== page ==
In computing, the term input device or feed devices ( input ) allow data input into the computer system, either from the user, another computer or a system of them, or portable hardware.
The different input devices translate the data into electrical impulses, transmitted to the computer for processing and storage in central or internal memory.
They are vital to allow communication between the computer system and the outside, along with the output devices. They are distinguished in that the latter extract information from the system instead of entering it.
Many input devices are also output devices, however, and are called I / O ( Input / Output ) or Input / Output devices, also known as mixed devices.
Examples of input devices
Some examples of popular input devices are:
- Keyboards. Peripheral devices allow entering text into the system, through a button board that assigns certain values to each one, according to a specific language. It is the quintessential input device.
- Pointers or mice. Invented to enter information into graphic or visual representation systems, they translate the movements that the user makes with the device into specific instructions in the system, allowing various operations, from painting, moving in virtual environments, etc.
- Microphones. They capture sound ( sound waves in the air ) and translate it into electrical impulses that can then be encoded, stored, transmitted, and played back to retrieve the spoken message, music, etc.
- Cameras. Similarly, they capture the image using a system of lenses and photosensitive components, to store the actual image and motion digitally and to transmit or reproduce them later, or immediately but over vast distances, as in videoconferencing.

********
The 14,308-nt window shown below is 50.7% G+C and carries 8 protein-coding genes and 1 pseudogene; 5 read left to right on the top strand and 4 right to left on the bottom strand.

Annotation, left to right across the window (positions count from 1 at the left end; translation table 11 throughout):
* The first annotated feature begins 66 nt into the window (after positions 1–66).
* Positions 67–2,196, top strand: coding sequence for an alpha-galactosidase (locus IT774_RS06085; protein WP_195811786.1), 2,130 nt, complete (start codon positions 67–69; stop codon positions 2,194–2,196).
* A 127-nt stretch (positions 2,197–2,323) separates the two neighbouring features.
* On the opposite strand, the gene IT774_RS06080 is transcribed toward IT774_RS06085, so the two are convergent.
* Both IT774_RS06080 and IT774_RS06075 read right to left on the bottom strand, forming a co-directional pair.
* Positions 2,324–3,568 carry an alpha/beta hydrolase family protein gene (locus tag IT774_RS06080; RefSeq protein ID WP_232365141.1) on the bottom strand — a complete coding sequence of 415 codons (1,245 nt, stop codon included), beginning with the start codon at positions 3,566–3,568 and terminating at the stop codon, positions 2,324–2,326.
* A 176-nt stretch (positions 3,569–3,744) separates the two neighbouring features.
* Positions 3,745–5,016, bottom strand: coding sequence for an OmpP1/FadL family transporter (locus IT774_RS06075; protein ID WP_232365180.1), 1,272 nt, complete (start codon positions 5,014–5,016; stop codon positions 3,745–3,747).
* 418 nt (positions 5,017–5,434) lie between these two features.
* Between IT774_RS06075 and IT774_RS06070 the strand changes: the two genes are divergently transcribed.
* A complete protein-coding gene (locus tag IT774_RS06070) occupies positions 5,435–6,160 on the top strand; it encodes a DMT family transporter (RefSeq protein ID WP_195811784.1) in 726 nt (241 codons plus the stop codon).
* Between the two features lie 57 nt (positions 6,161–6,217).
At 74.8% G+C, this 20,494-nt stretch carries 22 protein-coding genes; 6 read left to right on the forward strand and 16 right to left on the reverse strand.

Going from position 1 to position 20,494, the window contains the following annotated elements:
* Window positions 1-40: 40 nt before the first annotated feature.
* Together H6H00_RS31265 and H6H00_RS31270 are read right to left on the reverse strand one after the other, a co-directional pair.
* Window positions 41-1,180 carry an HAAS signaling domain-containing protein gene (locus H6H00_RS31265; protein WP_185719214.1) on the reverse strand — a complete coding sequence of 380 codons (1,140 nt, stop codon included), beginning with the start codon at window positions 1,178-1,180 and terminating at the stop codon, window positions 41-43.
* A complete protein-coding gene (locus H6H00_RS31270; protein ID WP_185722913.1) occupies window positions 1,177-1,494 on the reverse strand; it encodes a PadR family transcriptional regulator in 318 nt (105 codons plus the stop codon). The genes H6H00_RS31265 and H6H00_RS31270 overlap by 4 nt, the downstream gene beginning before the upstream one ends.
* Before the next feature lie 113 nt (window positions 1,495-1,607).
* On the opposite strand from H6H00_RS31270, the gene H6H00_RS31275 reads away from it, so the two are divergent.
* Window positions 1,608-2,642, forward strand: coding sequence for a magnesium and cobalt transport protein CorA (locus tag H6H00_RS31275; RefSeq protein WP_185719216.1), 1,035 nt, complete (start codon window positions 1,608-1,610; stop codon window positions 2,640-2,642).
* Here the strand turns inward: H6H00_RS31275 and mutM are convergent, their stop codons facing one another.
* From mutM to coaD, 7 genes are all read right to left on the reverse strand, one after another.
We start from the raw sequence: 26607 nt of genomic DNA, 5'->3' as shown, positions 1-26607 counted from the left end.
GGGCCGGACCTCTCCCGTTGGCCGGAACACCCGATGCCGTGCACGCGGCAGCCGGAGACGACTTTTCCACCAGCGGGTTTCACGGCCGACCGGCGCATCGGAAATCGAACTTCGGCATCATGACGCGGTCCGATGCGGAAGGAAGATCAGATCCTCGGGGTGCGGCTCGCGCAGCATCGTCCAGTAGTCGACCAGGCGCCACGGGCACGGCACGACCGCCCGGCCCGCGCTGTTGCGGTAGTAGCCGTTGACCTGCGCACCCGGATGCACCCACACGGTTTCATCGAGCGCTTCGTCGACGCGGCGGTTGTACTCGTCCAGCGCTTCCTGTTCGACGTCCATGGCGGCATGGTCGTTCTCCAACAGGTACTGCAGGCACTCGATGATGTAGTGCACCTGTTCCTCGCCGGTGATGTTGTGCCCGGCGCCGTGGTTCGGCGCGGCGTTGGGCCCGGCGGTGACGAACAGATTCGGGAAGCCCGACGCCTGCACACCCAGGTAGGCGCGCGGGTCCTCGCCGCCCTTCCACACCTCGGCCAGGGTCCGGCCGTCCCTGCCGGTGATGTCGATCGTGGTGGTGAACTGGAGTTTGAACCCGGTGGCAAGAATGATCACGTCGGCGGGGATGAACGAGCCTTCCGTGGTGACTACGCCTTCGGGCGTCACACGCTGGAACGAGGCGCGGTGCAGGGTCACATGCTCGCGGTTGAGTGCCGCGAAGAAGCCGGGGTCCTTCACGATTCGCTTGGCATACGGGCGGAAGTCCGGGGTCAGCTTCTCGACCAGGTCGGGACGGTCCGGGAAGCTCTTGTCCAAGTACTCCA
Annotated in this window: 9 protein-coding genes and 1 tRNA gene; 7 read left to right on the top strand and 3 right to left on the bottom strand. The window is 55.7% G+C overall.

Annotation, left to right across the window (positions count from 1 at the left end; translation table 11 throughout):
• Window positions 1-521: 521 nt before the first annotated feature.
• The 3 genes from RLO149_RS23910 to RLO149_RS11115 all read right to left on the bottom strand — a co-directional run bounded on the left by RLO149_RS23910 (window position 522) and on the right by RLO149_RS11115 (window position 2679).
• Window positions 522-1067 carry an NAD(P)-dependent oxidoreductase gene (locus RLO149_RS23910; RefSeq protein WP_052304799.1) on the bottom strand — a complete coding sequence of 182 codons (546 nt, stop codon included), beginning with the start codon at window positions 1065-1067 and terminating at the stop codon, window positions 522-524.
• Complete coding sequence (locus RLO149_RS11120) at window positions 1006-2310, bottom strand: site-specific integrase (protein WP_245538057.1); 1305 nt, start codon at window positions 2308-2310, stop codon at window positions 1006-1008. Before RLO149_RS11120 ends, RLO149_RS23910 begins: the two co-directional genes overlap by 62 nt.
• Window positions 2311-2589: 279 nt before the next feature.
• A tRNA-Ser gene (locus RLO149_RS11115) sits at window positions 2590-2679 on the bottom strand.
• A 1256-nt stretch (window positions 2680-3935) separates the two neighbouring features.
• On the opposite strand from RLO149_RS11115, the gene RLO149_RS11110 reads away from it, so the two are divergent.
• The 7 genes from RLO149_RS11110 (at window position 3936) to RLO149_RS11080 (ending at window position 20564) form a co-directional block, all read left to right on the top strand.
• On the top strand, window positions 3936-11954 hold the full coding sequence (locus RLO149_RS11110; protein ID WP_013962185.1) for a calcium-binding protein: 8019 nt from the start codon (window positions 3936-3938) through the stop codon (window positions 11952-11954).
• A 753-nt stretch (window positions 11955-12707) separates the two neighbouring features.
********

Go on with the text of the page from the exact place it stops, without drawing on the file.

- Scanners These are devices similar to photocopiers, capable of “reading” the image placed on its tray to transmit a digital copy of it to the computer system. In this way, documents can be sent, stored, or reproduced through a computer system.
- Bar code readers. Like those used in the supermarket: pistol, base, or bar, these are optical readers that recognize a barcode (black lines on a white background) in which the information of the product purchased (or stored, or whatever) using a numeric code.
- Joysticks. Their name comes from the English: joy (fun) and stick (stick, stick), from which it follows that they are leisure devices. They feed a computer system with the commands that the user wants to transmit to the video game, allowing it to control what happens or interact with the system.
- Modems. Communication devices through telephone networks translate line impulses into digital information, allowing information to be received from other computer systems, such as the Internet. In reality, it is an entry and exit system since it also allows the sending of information.
- CD drives. The invention of the Compact Disc (English Compact Disk or CD), round pieces read by an optical beam (laser), allowed to store and above all to retrieve information from them, since once “recorded” they could neither be erased nor altered, and they were used to enter data into a computer. Today they are considered quite obsolete.